The suit, filed in California's Alameda County Superior Court, seeks an injunction preventing Oracle from proceeding with itsfor PeopleSoft. In its suit, PeopleSoft charges that Oracle's purpose in making the bid was to interfere with the company's for $1.7 billion.
In a statement, PeopleSoft said that "Oracle's true intent in making the tender offer was to undercut PeopleSoft's business operations by disparaging PeopleSoft's products, services and future prospects" as well as to interfere with the J.D. Edwards deal.
On Thursday, J.D. Edwardsagainst Oracle, and PeopleSoft's board the Oracle bid.
"By making an offer with the acknowledged intent of eliminating PeopleSoft's business, Oracle seeks to disrupt PeopleSoft's efforts to complete new sales, thus effectively damaging PeopleSoft's business even, if Oracle never buys a single share of PeopleSoft stock," PeopleSoft CEO Craig Conway said in the statement.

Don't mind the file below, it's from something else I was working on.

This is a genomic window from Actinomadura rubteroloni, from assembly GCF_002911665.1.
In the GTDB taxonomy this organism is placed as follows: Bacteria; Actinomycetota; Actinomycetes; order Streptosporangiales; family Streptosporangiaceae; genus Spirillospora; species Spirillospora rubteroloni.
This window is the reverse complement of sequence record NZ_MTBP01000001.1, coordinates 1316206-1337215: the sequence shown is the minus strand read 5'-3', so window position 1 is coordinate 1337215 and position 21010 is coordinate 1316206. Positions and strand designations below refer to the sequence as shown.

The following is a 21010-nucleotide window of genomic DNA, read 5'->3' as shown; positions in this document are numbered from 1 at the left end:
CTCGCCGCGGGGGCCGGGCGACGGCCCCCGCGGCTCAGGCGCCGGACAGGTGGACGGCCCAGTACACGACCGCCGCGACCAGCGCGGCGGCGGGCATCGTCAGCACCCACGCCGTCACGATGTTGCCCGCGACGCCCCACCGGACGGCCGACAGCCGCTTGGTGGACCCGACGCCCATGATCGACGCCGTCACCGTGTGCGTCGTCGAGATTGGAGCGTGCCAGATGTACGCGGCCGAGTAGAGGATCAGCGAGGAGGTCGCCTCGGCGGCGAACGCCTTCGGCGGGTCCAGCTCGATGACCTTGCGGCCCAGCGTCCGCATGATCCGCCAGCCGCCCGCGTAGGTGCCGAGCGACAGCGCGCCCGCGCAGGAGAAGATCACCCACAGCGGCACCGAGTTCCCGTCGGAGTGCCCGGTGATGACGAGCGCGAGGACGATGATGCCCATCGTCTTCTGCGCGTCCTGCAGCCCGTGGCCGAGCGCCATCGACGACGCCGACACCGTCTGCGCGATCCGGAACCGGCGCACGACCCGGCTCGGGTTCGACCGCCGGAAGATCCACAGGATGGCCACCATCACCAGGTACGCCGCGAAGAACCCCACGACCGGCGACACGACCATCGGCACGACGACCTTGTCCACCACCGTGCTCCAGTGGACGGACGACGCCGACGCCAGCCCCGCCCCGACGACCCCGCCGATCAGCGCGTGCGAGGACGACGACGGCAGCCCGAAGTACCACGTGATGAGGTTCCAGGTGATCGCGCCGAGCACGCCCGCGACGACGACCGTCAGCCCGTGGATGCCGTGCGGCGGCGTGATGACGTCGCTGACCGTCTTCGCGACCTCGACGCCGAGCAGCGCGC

In a statement, Oracle criticized the latest lawsuit.
"PeopleSoft seems to have revived its on-again, off-again litigation strategy," Oracle spokesman Jim Finn said. "This matter must be decided by PeopleSoft shareholders and not by frivolous litigation."
PeopleSoft also faces a lawsuit of its own over the Oracle matter. A class-action suit filed Thursday in Delaware Chancery Court on behalf of PeopleSoft shareholders says the company's board breached its fiduciary duties in connection with its response to the Oracle bid.
In a filing Friday with the U.S. Securities and Exchange Commission, PeopleSoft said it believes these claims are "without merit" and said it intends to "vigorously defend" against the suit.